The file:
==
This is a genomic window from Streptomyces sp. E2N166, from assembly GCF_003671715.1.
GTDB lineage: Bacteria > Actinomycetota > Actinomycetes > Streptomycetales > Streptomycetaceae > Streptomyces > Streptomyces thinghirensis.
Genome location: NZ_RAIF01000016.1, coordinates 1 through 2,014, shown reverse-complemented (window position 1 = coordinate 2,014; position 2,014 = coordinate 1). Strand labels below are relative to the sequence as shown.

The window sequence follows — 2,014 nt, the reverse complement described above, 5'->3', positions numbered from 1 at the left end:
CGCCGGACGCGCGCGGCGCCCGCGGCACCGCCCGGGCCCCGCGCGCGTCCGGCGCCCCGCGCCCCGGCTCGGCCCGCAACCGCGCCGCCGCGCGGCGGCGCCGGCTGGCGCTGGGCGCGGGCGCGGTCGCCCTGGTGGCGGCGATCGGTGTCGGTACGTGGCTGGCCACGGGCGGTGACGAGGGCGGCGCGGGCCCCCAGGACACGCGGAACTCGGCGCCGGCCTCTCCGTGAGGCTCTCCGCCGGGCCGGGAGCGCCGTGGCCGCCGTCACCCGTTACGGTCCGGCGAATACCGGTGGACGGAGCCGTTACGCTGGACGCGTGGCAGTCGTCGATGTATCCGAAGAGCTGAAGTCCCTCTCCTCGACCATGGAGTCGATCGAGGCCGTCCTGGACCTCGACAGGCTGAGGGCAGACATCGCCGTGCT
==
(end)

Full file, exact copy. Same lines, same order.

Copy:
This is a genomic window from Streptomyces sp. E2N166, from assembly GCF_003671715.1.
GTDB lineage: Bacteria > Actinomycetota > Actinomycetes > Streptomycetales > Streptomycetaceae > Streptomyces > Streptomyces thinghirensis.
Genome location: NZ_RAIF01000016.1, coordinates 1 through 2,014, shown reverse-complemented (window position 1 = coordinate 2,014; position 2,014 = coordinate 1). Strand labels below are relative to the sequence as shown.

The window sequence follows — 2,014 nt, the reverse complement described above, 5'->3', positions numbered from 1 at the left end:
CGCCGGACGCGCGCGGCGCCCGCGGCACCGCCCGGGCCCCGCGCGCGTCCGGCGCCCCGCGCCCCGGCTCGGCCCGCAACCGCGCCGCCGCGCGGCGGCGCCGGCTGGCGCTGGGCGCGGGCGCGGTCGCCCTGGTGGCGGCGATCGGTGTCGGTACGTGGCTGGCCACGGGCGGTGACGAGGGCGGCGCGGGCCCCCAGGACACGCGGAACTCGGCGCCGGCCTCTCCGTGAGGCTCTCCGCCGGGCCGGGAGCGCCGTGGCCGCCGTCACCCGTTACGGTCCGGCGAATACCGGTGGACGGAGCCGTTACGCTGGACGCGTGGCAGTCGTCGATGTATCCGAAGAGCTGAAGTCCCTCTCCTCGACCATGGAGTCGATCGAGGCCGTCCTGGACCTCGACAGGCTGAGGGCAGACATCGCCGTGCT